Last week's column discussed Dr. Thomas Sowell's newest book "Discrimination and Disparities," which is an enlarged and revised edition of an earlier version. In this review, I am going to focus on one of his richest chapters titled "Social Visions and Human Consequences." Sowell challenges the seemingly invincible fallacy "that group outcomes in human endeavors would tend to be equal, or at least comparable or random, if there were no biased interventions, on the one hand, nor genetic deficiencies, on the other." But disparate impact statistics carries the day among academicians, lawyers and courts as evidence of discrimination.

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Now that Creepy Joe Biden thinks he has put to rest all the cringy questions about his grabby hands, he has reverted to one of his old-time shticks: middle-class Joe. Champion of the masses. Hero of the hoi polloi. A six-term U.S. senator and two-term vice president, which equates to 44 back-slapping, log-rolling, favor-trading years in Washington, this decrepit Beltway swamp-dweller wants flyover Americans to believe that he's really just like you and me.

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My longtime friend and colleague Dr. Thomas Sowell has just published a revised and enlarged edition of "Discrimination and Disparities." It lays waste to myth after myth about the causes of human differences not only in the United States but around the globe. Throughout the book, Sowell shows that socioeconomic outcomes differ vastly among individuals, groups and nations in ways that cannot be easily explained by any one factor, whether it's genetics, sex or race discrimination or a history of gross mistreatment that includes expulsion and genocide.

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George Mason University's Antonin Scalia Law School hired Supreme Court Associate Justice Brett Kavanaugh to co-teach a course this summer called Creation of the Constitution. The course will be held 3,668 miles away, in Runnymede, England, where the Magna Carta was sealed 800 years ago. Some George Mason University students and faculty have become triggered. One student told George Mason's Board of Visitors, "It has affected my mental health knowing that an abuser will be part of our faculty." Another said, "The hiring of Kavanaugh threatens the mental well-being of all survivors on this campus." The Washington Post reports that a petition to fire Kavanaugh has gathered almost 3,500 signatures and has the endorsement of George Mason Democrats. GMU students have created separate forms for parents and alumni to pledge that they will not donate to the university so long as Kavanaugh is teaching.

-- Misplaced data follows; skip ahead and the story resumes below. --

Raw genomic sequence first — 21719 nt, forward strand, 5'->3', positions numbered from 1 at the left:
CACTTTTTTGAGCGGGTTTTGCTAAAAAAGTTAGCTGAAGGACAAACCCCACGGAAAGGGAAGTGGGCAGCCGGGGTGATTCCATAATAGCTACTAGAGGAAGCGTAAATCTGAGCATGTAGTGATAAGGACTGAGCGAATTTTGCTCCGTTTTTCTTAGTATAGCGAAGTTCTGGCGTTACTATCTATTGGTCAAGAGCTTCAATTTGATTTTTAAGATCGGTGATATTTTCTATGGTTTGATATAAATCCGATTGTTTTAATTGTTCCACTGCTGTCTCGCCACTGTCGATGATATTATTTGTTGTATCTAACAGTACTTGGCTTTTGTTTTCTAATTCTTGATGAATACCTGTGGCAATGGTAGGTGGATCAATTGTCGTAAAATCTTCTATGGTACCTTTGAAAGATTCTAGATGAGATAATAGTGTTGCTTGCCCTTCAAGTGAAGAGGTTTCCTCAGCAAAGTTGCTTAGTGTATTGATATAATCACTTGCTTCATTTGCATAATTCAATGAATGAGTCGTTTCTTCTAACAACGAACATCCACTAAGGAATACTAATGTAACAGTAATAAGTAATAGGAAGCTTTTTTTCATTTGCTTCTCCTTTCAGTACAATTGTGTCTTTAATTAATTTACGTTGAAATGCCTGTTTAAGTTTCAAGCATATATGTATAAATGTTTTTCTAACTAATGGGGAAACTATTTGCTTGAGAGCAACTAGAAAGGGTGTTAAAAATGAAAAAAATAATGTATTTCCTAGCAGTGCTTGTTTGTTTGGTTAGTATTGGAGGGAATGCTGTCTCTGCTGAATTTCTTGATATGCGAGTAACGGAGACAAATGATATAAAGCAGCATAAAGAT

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There's a push to change laws to permit both criminals serving time and ex-criminals the right to vote. Guess which party is pushing the most for these legal changes. If you guessed that it was the Democrats, go to the head of the class. Bernie Sanders says states should allow felons to vote from behind bars. Elizabeth Warren doesn't go that far but believes felons should have the right to vote. Democrats want the criminal class to have voting rights restored because they could become a significant part of the Democratic base.

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If one needed evidence of the gross ignorance of millennials, and their teachers and college professors, it's their solid support for socialism and socialist presidential candidate Sen. Bernie Sanders. Socialism has produced tragedy wherever it has been implemented. Last year marked the 40th anniversary of nearly 1,000 Americans perishing in a mass suicide/murder in the jungles of Guyana. Just as Sanders and Rep. Alexandria Ocasio-Cortez see socialism as mankind's salvation, so, too, did Rev. Jim Jones, who told his followers, "God is Socialism, and I am Principle Socialism, and that's what makes me God."

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Sometimes, during my drive to work, I listen to Clarence Maurice Mitchell IV, host of the Baltimore's WBAL C4 radio show. Mitchell was formerly a member of Maryland's House of Delegates and its Senate. In recent weeks, Mitchell has been talking about the terrible crime situation in Baltimore. In 2018, there were 308 homicides. So far this year, there have been 69. That's in a 2018 population of 611,648 -- down from nearly a million in 1950. The city is pinning its hopes to reduce homicides and other crime on new Police Commissioner Michael Harrison.

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Mike Scruggs